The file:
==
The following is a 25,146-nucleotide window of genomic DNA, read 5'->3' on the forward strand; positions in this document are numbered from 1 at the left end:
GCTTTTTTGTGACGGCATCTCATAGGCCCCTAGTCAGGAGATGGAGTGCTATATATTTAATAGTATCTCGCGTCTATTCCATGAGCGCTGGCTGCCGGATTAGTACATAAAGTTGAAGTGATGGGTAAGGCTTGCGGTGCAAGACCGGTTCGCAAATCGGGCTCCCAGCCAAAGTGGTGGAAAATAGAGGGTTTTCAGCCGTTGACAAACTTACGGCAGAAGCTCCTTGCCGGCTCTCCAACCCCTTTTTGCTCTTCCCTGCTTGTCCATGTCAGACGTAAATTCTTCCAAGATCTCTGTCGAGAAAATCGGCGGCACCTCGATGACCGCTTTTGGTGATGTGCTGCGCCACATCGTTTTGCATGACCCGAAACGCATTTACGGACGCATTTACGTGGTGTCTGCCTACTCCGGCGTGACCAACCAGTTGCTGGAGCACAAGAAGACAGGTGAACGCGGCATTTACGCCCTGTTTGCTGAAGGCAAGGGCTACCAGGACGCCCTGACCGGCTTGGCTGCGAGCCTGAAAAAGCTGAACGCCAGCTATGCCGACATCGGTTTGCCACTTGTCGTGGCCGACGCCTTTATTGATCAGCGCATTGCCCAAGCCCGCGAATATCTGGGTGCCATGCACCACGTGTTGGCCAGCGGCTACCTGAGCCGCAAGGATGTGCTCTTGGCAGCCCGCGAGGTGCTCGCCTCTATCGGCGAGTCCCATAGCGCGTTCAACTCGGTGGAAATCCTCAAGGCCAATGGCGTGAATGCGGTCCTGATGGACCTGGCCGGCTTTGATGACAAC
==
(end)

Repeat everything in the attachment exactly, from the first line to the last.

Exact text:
The following is a 25,146-nucleotide window of genomic DNA, read 5'->3' on the forward strand; positions in this document are numbered from 1 at the left end:
GCTTTTTTGTGACGGCATCTCATAGGCCCCTAGTCAGGAGATGGAGTGCTATATATTTAATAGTATCTCGCGTCTATTCCATGAGCGCTGGCTGCCGGATTAGTACATAAAGTTGAAGTGATGGGTAAGGCTTGCGGTGCAAGACCGGTTCGCAAATCGGGCTCCCAGCCAAAGTGGTGGAAAATAGAGGGTTTTCAGCCGTTGACAAACTTACGGCAGAAGCTCCTTGCCGGCTCTCCAACCCCTTTTTGCTCTTCCCTGCTTGTCCATGTCAGACGTAAATTCTTCCAAGATCTCTGTCGAGAAAATCGGCGGCACCTCGATGACCGCTTTTGGTGATGTGCTGCGCCACATCGTTTTGCATGACCCGAAACGCATTTACGGACGCATTTACGTGGTGTCTGCCTACTCCGGCGTGACCAACCAGTTGCTGGAGCACAAGAAGACAGGTGAACGCGGCATTTACGCCCTGTTTGCTGAAGGCAAGGGCTACCAGGACGCCCTGACCGGCTTGGCTGCGAGCCTGAAAAAGCTGAACGCCAGCTATGCCGACATCGGTTTGCCACTTGTCGTGGCCGACGCCTTTATTGATCAGCGCATTGCCCAAGCCCGCGAATATCTGGGTGCCATGCACCACGTGTTGGCCAGCGGCTACCTGAGCCGCAAGGATGTGCTCTTGGCAGCCCGCGAGGTGCTCGCCTCTATCGGCGAGTCCCATAGCGCGTTCAACTCGGTGGAAATCCTCAAGGCCAATGGCGTGAATGCGGTCCTGATGGACCTGGCCGGCTTTGATGACAAC